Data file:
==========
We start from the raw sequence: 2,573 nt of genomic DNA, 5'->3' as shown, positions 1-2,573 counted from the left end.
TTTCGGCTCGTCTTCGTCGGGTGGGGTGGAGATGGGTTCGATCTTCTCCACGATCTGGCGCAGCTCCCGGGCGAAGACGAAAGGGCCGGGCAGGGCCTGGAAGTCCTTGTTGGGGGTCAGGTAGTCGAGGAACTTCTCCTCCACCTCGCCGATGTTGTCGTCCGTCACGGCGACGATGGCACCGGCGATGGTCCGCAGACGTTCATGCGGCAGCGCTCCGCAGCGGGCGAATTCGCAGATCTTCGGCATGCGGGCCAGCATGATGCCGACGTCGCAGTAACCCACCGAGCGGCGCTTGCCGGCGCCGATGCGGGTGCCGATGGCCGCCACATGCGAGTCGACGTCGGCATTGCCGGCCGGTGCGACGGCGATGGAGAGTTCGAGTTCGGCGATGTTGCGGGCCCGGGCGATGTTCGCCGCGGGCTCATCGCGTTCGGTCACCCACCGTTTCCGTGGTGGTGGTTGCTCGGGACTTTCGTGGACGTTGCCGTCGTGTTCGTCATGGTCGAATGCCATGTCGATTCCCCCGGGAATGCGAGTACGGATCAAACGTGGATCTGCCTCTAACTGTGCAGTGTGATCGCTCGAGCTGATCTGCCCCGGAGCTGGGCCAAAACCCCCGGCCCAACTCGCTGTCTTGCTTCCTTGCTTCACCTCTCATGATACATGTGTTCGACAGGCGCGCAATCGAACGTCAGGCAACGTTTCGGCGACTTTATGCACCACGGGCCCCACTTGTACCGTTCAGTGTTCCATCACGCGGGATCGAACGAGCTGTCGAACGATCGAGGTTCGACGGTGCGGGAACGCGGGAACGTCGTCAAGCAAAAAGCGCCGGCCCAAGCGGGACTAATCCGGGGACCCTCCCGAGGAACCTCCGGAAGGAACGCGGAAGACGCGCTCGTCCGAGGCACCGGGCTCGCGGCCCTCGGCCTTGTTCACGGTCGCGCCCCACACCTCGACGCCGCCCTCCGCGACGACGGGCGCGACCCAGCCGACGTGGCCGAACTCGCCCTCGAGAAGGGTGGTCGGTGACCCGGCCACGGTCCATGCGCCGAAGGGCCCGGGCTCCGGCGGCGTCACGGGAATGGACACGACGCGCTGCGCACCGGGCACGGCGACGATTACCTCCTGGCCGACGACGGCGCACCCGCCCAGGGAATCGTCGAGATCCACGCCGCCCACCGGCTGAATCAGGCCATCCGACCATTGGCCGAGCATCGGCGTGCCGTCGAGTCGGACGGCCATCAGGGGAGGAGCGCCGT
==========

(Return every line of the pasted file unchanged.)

We start from the raw sequence: 2,573 nt of genomic DNA, 5'->3' as shown, positions 1-2,573 counted from the left end.
TTTCGGCTCGTCTTCGTCGGGTGGGGTGGAGATGGGTTCGATCTTCTCCACGATCTGGCGCAGCTCCCGGGCGAAGACGAAAGGGCCGGGCAGGGCCTGGAAGTCCTTGTTGGGGGTCAGGTAGTCGAGGAACTTCTCCTCCACCTCGCCGATGTTGTCGTCCGTCACGGCGACGATGGCACCGGCGATGGTCCGCAGACGTTCATGCGGCAGCGCTCCGCAGCGGGCGAATTCGCAGATCTTCGGCATGCGGGCCAGCATGATGCCGACGTCGCAGTAACCCACCGAGCGGCGCTTGCCGGCGCCGATGCGGGTGCCGATGGCCGCCACATGCGAGTCGACGTCGGCATTGCCGGCCGGTGCGACGGCGATGGAGAGTTCGAGTTCGGCGATGTTGCGGGCCCGGGCGATGTTCGCCGCGGGCTCATCGCGTTCGGTCACCCACCGTTTCCGTGGTGGTGGTTGCTCGGGACTTTCGTGGACGTTGCCGTCGTGTTCGTCATGGTCGAATGCCATGTCGATTCCCCCGGGAATGCGAGTACGGATCAAACGTGGATCTGCCTCTAACTGTGCAGTGTGATCGCTCGAGCTGATCTGCCCCGGAGCTGGGCCAAAACCCCCGGCCCAACTCGCTGTCTTGCTTCCTTGCTTCACCTCTCATGATACATGTGTTCGACAGGCGCGCAATCGAACGTCAGGCAACGTTTCGGCGACTTTATGCACCACGGGCCCCACTTGTACCGTTCAGTGTTCCATCACGCGGGATCGAACGAGCTGTCGAACGATCGAGGTTCGACGGTGCGGGAACGCGGGAACGTCGTCAAGCAAAAAGCGCCGGCCCAAGCGGGACTAATCCGGGGACCCTCCCGAGGAACCTCCGGAAGGAACGCGGAAGACGCGCTCGTCCGAGGCACCGGGCTCGCGGCCCTCGGCCTTGTTCACGGTCGCGCCCCACACCTCGACGCCGCCCTCCGCGACGACGGGCGCGACCCAGCCGACGTGGCCGAACTCGCCCTCGAGAAGGGTGGTCGGTGACCCGGCCACGGTCCATGCGCCGAAGGGCCCGGGCTCCGGCGGCGTCACGGGAATGGACACGACGCGCTGCGCACCGGGCACGGCGACGATTACCTCCTGGCCGACGACGGCGCACCCGCCCAGGGAATCGTCGAGATCCACGCCGCCCACCGGCTGAATCAGGCCATCCGACCATTGGCCGAGCATCGGCGTGCCGTCGAGTCGGACGGCCATCAGGGGAGGAGCGCCGT